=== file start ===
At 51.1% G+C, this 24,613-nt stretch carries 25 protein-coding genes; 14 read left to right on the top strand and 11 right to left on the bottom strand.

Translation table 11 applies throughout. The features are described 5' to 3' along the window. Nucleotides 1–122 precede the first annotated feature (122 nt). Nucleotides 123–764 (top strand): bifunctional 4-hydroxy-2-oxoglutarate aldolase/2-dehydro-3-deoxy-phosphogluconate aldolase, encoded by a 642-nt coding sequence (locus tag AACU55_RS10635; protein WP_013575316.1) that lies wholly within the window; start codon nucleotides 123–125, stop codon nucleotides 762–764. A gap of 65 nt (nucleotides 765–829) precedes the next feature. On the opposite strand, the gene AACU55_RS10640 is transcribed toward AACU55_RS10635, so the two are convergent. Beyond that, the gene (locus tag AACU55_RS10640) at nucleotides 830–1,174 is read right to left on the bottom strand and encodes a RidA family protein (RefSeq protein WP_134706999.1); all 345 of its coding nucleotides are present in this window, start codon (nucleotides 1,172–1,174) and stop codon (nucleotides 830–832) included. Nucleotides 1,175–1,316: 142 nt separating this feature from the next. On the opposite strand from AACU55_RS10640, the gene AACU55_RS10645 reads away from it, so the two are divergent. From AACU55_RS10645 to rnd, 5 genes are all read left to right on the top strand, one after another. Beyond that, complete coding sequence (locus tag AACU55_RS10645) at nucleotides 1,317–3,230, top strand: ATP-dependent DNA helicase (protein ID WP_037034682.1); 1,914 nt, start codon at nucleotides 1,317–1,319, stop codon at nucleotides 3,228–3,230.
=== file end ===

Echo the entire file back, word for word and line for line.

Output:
At 51.1% G+C, this 24,613-nt stretch carries 25 protein-coding genes; 14 read left to right on the top strand and 11 right to left on the bottom strand.

Translation table 11 applies throughout. The features are described 5' to 3' along the window. Nucleotides 1–122 precede the first annotated feature (122 nt). Nucleotides 123–764 (top strand): bifunctional 4-hydroxy-2-oxoglutarate aldolase/2-dehydro-3-deoxy-phosphogluconate aldolase, encoded by a 642-nt coding sequence (locus tag AACU55_RS10635; protein WP_013575316.1) that lies wholly within the window; start codon nucleotides 123–125, stop codon nucleotides 762–764. A gap of 65 nt (nucleotides 765–829) precedes the next feature. On the opposite strand, the gene AACU55_RS10640 is transcribed toward AACU55_RS10635, so the two are convergent. Beyond that, the gene (locus tag AACU55_RS10640) at nucleotides 830–1,174 is read right to left on the bottom strand and encodes a RidA family protein (RefSeq protein WP_134706999.1); all 345 of its coding nucleotides are present in this window, start codon (nucleotides 1,172–1,174) and stop codon (nucleotides 830–832) included. Nucleotides 1,175–1,316: 142 nt separating this feature from the next. On the opposite strand from AACU55_RS10640, the gene AACU55_RS10645 reads away from it, so the two are divergent. From AACU55_RS10645 to rnd, 5 genes are all read left to right on the top strand, one after another. Beyond that, complete coding sequence (locus tag AACU55_RS10645) at nucleotides 1,317–3,230, top strand: ATP-dependent DNA helicase (protein ID WP_037034682.1); 1,914 nt, start codon at nucleotides 1,317–1,319, stop codon at nucleotides 3,228–3,230.